The three promising fungal antagonists, Geotrichum sp., G. roseum and the white isolate of O. piliferum, selected from agar plate test were used for an antagonist test on balsam fir wetwood blocks in the laboratory conditions. This test was conducted on small wetwood samples (2 x 4 x 1 inch) in incubators at 25°C and two relative humidity ranges (100% and 75% RH). The results showed that all these three fungi were able to establish on wood surfaces and able to reduce wetwood contents. At 25°C and 75% RH, Geotrichum sp. was the most effective to reduce wetwood content in samples, followed by G. roseum, and then by O. piliferum. G. roseum and Geotrichum sp. not only reduce wetwood content, but also inhibit mold growth and wood stain, compared with untreated control samples. At 25°C and 100% RH, the moisture contents of treated and untreated samples were not changed in any week of the testing period. This result indicates that biological pre-dry wetwood samples should not be conducted at this high relative humidity condition.
A test was conducted to investigate the inhibitory ability of Geotrichum sp., the wetwood control candidate, against sapstaining fungi on wood. The results showed that if balsam fir wood wafers were inoculated with Geotrichum sp. 3 days before the staining fungi, no staining fungi grew on these samples. If wood wafers were inoculated with Geotrichum sp. and staining fungi at the same time, samples were covered by both Geotrichum sp. and the staining fungus Ophiostoma piceae in a ratio of 1:1. If wood wafers were inoculated with the staining fungi 3 days before Geotrichum sp., samples were absolutely covered by the staining fungus and fully stained.
A study on environmental effects on the growth of Geotrichum sp., the wetwood control agent, showed that this fungus started growth at 5°C, had optimal growth between 20-25°C, stopped growth at 30°C, and died at 40°C. Geotrichum sp. had a wide range of pH requirement and grew well in agar medium at pHs between 3 and 10. Geotrichum sp. started to grow at 29% MC, and the speed of the growth increased along with the increase of MC in wood. The best fungal growth of Geotrichum sp. was observed on wood blocks containing 56% MC. Geotrichum sp. was able to grow on wood of jack pine, black spruce, balsam fir, sub-alpine fir and aspen, but it grew better on wood of jack pine, balsam fir and black spruce than on sub-alpine fir and aspen. Geotrichum sp. was able to grow together with an anti-sapstain fungus, Gliocladium roseum, without any antibiotic or incompatible growth reaction.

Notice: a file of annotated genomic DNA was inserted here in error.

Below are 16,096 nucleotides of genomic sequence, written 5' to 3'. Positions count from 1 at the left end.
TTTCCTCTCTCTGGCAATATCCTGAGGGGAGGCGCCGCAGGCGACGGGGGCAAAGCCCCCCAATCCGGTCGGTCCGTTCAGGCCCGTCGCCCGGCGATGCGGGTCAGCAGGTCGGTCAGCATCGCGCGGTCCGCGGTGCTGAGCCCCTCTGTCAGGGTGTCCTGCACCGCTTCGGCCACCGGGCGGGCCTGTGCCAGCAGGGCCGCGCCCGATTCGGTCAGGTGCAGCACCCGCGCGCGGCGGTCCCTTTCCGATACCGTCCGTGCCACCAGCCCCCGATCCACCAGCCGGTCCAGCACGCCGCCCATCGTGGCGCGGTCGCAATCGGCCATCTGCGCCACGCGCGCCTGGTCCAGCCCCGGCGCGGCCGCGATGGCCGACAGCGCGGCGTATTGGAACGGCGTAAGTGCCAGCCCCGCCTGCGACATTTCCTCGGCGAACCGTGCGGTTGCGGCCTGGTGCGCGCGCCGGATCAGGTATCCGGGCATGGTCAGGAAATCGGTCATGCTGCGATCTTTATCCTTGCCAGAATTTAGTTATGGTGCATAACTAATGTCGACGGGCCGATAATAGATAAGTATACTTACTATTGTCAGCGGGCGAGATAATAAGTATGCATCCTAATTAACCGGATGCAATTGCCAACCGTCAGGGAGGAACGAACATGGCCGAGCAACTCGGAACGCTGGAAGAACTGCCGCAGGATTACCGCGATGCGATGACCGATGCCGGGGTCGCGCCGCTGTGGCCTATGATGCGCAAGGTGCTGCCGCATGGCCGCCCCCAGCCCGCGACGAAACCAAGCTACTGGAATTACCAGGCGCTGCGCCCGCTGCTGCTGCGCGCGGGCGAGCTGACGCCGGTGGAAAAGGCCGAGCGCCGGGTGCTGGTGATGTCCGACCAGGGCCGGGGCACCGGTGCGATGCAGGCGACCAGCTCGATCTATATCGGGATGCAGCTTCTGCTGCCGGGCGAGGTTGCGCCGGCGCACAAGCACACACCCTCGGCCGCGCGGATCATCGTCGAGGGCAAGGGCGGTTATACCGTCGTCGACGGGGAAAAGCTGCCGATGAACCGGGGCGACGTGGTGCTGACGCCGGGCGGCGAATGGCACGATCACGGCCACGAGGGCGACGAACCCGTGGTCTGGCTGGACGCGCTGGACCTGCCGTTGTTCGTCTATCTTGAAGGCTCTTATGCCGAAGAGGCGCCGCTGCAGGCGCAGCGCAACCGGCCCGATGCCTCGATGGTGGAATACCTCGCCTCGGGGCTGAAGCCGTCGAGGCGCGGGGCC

In the laboratory conditions, the biological treated boards reduced wood MC by 22-37% more than untreated boards. Untreated boards were fully covered by molds and stain after 8 weeks in storage, and 0% of boards was acceptable for use. The biological treated boards were less affected, with 35-75% of pieces acceptable. The time required for drying biological treated boards was estimated reducing by 10.5 hours compared with untreated controls. After drying, the biological treated boards reduced the rate of crook, bow and twist by 5-20%, but increased the rate of split and check by 5-12%, compared with untreated controls. The total deformation rate was reduced up to 5% by the best biological treatment.
In the field conditions, untreated boards were 100% affected by molds and stain after 8 weeks in storage, whereas the best biological treated boards were only affected by 6%. Drying biological treated and untreated boards took similar times, but it was estimated reducing drying time by 48 hours compared with fresh boards. Compared with untreated controls, the biological treated boards reduced the rate of crook, bow and twist by 2-13%, and reduced the rate of split and check by 3-30%. The total deformation rate was reduced by 5-22%, depending on the treatments.
CT scanner was able to detect wetwood locations inside a piece of lumber, and the wetwood present in either heartwood, sapwood or both wood tissues. After the bio-treatment, the wetwood contents of boards were significantly reduced.